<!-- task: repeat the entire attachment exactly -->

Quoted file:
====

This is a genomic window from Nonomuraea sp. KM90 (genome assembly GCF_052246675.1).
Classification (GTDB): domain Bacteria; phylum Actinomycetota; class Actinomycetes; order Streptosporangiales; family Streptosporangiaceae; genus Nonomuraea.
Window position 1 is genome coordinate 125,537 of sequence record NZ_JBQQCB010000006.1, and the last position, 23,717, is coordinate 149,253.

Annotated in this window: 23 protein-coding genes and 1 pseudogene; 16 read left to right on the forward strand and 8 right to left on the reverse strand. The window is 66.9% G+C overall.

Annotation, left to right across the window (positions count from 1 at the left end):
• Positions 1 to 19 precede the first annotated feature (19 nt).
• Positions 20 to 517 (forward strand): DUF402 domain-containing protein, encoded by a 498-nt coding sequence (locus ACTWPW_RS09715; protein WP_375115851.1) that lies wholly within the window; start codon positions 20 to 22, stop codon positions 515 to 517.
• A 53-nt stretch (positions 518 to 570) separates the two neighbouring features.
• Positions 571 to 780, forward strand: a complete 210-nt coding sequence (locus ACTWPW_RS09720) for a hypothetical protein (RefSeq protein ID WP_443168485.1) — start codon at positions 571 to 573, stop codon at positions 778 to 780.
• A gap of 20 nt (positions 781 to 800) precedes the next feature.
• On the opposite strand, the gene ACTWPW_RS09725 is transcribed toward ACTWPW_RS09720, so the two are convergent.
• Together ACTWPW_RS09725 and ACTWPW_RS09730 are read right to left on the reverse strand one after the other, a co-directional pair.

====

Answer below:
This is a genomic window from Nonomuraea sp. KM90 (genome assembly GCF_052246675.1).
Classification (GTDB): domain Bacteria; phylum Actinomycetota; class Actinomycetes; order Streptosporangiales; family Streptosporangiaceae; genus Nonomuraea.
Window position 1 is genome coordinate 125,537 of sequence record NZ_JBQQCB010000006.1, and the last position, 23,717, is coordinate 149,253.

Annotated in this window: 23 protein-coding genes and 1 pseudogene; 16 read left to right on the forward strand and 8 right to left on the reverse strand. The window is 66.9% G+C overall.

Annotation, left to right across the window (positions count from 1 at the left end):
• Positions 1 to 19 precede the first annotated feature (19 nt).
• Positions 20 to 517 (forward strand): DUF402 domain-containing protein, encoded by a 498-nt coding sequence (locus ACTWPW_RS09715; protein WP_375115851.1) that lies wholly within the window; start codon positions 20 to 22, stop codon positions 515 to 517.
• A 53-nt stretch (positions 518 to 570) separates the two neighbouring features.
• Positions 571 to 780, forward strand: a complete 210-nt coding sequence (locus ACTWPW_RS09720) for a hypothetical protein (RefSeq protein ID WP_443168485.1) — start codon at positions 571 to 573, stop codon at positions 778 to 780.
• A gap of 20 nt (positions 781 to 800) precedes the next feature.
• On the opposite strand, the gene ACTWPW_RS09725 is transcribed toward ACTWPW_RS09720, so the two are convergent.
• Together ACTWPW_RS09725 and ACTWPW_RS09730 are read right to left on the reverse strand one after the other, a co-directional pair.